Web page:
Facebook is great for checking up on friends and receiving birthday reminders. But the recent addition of a news tab is bad for users and the journalism industry, as it places more power in the hands of a tech giant, while taking away power from media organizations and consumers.
With its news tab, which launched Oct. 25, Facebook has greater control over what news content users see and what publishers appear on users’ feeds.
Although Facebook claimed in a company statement that it released this feature because journalism “plays a critical role in our democracy,” it’s more likely that CEO Mark Zuckerberg wants to try to beat Twitter at its own game: polarizing users by distributing selective information.
People share news stories on Facebook all the time. The problem with the news-tab feature, however, is that people could begin to use Facebook as their primary or even their only source of news. With the feature, Facebook has consolidated social updates with news stories from hand-picked outlets, which makes for a hazardous mix.
Facebook now pays an undisclosed number of publishers licensing fees of $1 million or more a year. This creates a new layer of tension between the business and news sides of media companies where cash is flowing from big tech to the news industry.
It also allows Facebook to decide what outlets are trustworthy.
Facebook has already partnered with the New York Times, Los Angeles Times, ABC News, and Bloomberg News – all of which write for a left-leaning audience. The more the Times and other large publications cater to Facebook users, the more money these outlets can make. Of course, publishers should satisfy the desires of their readers. But they don’t need to sacrifice their journalistic integrity to do so.
In recent years, conservative commentators and journalists have accused Facebook of spreading inaccurate news and having an anti-conservative bias. For these reasons, Zuckerberg met with with many conservative journalists and commentators like Tucker Carlson, Matthew Continetti, Hugh Hewitt, Ben Shapiro, and Byron York prior to launching the news tab in order to design a program that wouldn’t exclude right-wing views.
Consequently, Facebook has disclosed to the public that it chose to partner with one right-wing outlet, for the time being. Of all the right-leaning news outlets, Facebook chose Breitbart, the pro-Trump news site many conservatives don’t take seriously because of its support for extreme right-wing thinking and association with conspiracy theorists, like Alex Jones.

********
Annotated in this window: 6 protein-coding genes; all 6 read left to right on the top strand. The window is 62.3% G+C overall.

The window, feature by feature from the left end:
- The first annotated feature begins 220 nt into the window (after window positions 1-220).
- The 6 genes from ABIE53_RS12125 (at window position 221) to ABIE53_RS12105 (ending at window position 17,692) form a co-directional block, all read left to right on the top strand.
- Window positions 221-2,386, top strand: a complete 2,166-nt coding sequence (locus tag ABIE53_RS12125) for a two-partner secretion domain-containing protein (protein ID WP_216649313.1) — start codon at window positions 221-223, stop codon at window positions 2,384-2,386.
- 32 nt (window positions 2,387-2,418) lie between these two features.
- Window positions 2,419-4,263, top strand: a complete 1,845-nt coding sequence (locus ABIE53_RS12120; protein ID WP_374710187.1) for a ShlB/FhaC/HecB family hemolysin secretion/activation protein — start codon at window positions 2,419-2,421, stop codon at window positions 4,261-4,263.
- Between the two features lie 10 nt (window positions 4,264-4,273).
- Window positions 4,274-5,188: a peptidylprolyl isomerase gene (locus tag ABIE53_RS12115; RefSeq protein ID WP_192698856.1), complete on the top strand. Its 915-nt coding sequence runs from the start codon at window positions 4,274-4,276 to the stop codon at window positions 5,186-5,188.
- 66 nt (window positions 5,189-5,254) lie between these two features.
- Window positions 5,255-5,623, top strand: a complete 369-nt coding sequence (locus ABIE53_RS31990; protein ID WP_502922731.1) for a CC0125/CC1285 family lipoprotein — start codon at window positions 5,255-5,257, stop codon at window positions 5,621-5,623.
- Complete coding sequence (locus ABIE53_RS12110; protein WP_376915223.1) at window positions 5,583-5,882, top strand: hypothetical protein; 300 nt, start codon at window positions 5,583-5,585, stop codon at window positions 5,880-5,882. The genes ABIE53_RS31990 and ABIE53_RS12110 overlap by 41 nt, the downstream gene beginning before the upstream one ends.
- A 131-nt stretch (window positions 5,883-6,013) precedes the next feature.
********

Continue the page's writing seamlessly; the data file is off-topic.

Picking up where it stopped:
Although a team of journalists will select “today’s stories,” algorithms will determine which of those news stories pop up on a user’s feed. It’s possible that a story from Breitbart will never appear on a liberal’s feed. If it does, however, the liberal will see only the most extreme form of right-wing thinking and assume that everyone on the perceived-right thinks that way.
The news tab will have five key features according to Facebook: today’s stories, personalization, top sections, your subscriptions, and controls. Each feature holds the key to more disinformation.
Due to the profit-driven nature of businesses, it’s likely that the team of journalists choosing “today’s stories” will choose popular stories from left-leaning media outlets that will earn Facebook the most money per click.
Earning money isn’t a bad thing — except when it drives political agendas of biased journalists.
The “personalization” feature is “based on the news you read, share and follow.” But what Facebook should have said is that this will prevent users from seeing anything that might challenge the way they understand the world. “We want new forms of journalism in the digital age, including individual, independent journalism, to flourish. So we will continue to expand the algorithmic selection of stories driving the majority of Facebook News,” said Campbell Brown, Facebook’s vice president of global news partnerships, and Mona Sarantakos, product manager for Facebook News, in a company statement.
Finally, the “controls” feature allows users to “hide articles, topics and publishers you don’t want to see.” Similar to Twitter, Facebook gives users the ability to reject certain stories or news outlets. Although the news tab aims to help users explore “a wider range of their news interests,” this feature reduces the variety in stories people can experience. Liberals can block Fox News and conservatives can block CNN.
Facebook may think it’s doing everybody a favor by combining relationship statuses with the latest update on the impeachment inquiry. The reality is that Facebook is meddling with consumers’ access to news stories, contributing to the infection of misinformation across America.
Julia Mullins is a junior studying politics and the City News editor for The Collegian.